Because of the encouraging of recruits to further recruit their competitors, some people have even gone so far as to say at best modern MLMs are nothing more than legalized pyramid schemes[4][17][18] with one stating “Multi-level marketing companies have become an accepted and legally sanctioned form of pyramid scheme in the United States”[17] while another states “Multi-Level Marketing, a form of Pyramid Scheme, is not necessarily fraudulent.”[18] In October 2010 it was reported that multilevel marketing companies were being investigated by a number of state attorneys general amid allegations that salespeople were primarily paid for recruiting and that more recent recruits cannot earn anything near what early entrants do.[55] Industry critic Robert L. FitzPatrick has called multi-level marketing “the Main Street bubble” that will eventually burst.[56]
The problem is that in a recruiting-driven MLM, there is no upper bound save the market population itself, and the bottom rung of distributors makes no money at all except from sales. This ensures a fierce scramble among distributors to sign up their own downline (Amway in particular is notoriously aggressive about this) so they can move up the ladder, often to the exclusion of product sales, and also ensuring market saturation—most distributors wind up selling only to themselves and perhaps a few friends, with only the most driven (and often least principled) making any money at all.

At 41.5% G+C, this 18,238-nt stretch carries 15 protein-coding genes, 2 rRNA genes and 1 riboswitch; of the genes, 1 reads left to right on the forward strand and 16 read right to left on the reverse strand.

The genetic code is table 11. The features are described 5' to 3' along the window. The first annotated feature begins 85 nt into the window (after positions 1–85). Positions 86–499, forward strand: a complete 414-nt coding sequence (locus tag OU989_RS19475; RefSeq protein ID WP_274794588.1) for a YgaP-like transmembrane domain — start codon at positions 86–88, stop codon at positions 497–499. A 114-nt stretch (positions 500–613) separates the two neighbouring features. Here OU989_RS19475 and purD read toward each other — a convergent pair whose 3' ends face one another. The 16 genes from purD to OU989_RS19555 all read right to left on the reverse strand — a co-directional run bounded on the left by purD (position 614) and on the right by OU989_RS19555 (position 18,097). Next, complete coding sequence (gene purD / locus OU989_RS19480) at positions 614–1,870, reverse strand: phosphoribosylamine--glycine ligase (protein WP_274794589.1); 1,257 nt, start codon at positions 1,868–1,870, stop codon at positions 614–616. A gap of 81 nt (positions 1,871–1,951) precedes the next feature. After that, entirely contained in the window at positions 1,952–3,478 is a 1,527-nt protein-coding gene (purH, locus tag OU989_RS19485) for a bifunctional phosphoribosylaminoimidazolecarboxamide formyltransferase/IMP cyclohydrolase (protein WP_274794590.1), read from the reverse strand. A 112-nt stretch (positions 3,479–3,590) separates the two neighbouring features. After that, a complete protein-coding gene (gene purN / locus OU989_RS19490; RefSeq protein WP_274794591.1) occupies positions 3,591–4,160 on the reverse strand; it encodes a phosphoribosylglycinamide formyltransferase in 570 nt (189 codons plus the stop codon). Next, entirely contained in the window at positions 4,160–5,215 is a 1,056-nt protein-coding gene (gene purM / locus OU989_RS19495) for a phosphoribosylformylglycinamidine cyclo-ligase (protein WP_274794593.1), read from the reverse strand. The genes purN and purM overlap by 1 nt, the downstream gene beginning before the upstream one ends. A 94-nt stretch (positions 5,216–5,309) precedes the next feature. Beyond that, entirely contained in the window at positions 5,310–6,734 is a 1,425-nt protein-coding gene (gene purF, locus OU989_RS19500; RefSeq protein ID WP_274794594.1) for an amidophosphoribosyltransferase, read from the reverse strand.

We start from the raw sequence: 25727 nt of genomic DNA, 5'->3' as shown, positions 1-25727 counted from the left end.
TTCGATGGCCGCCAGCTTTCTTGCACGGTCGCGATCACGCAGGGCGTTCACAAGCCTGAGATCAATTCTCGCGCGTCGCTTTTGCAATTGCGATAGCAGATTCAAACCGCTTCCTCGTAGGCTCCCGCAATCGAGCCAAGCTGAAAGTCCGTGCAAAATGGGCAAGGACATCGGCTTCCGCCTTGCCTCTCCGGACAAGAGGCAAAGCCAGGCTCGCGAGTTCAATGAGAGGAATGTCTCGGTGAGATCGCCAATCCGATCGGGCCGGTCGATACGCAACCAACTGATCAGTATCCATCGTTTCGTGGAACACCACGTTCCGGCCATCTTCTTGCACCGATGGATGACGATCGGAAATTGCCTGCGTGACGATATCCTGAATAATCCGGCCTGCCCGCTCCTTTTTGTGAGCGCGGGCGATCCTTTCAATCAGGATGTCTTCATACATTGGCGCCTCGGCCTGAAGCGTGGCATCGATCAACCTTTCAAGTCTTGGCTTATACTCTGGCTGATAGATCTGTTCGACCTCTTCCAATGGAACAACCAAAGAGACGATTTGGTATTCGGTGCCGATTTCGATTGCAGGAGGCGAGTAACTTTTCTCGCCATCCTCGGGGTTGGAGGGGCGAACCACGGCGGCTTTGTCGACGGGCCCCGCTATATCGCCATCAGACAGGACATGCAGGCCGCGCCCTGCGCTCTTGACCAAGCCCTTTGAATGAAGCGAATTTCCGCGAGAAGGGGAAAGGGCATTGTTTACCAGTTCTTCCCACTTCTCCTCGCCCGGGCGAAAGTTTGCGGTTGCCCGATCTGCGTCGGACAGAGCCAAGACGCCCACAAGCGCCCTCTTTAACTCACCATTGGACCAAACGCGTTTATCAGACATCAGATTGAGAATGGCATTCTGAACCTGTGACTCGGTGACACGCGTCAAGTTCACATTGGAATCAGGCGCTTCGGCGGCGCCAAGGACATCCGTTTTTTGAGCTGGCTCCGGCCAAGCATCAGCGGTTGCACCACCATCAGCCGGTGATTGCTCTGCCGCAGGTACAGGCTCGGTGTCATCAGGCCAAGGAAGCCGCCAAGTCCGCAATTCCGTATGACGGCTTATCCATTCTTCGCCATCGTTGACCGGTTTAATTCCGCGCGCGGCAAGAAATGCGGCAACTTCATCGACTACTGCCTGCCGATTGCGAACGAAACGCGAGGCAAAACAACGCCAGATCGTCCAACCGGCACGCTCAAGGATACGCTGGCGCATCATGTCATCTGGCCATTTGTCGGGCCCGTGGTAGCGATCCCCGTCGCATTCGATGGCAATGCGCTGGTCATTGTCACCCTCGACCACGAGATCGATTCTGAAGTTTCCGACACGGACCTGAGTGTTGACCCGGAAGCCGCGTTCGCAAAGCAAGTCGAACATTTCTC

Stern decided to get out after she realized she had $20,000 in unsold wholesale inventory sitting in her living room. “It clicked for me that if you order 30 items, they send you 10 quick movers and the rest sit. It’s a false sense of actually being successful,” she says. “I noticed all these people started going out of business. I started getting scared that my inventory would be worth nothing, and I would be stuck with $8,000 on my credit card.”
Revenue and total profit of the MLM company is thus largely generated from the pockets of participants within the MLM pyramid who are simultaneously both salespersons and consumers at once. Only an insignificantly small proportion of revenue and total profit is derived from non-participant retail consumers who are outside of the MLM participant pyramid. Many MLM companies will not disclose what percentage of its consumers are simultaneously their own participants. Other MLMs do not keep said figures because they do not differentiate between participant consumerism versus non-participant retail consumerism.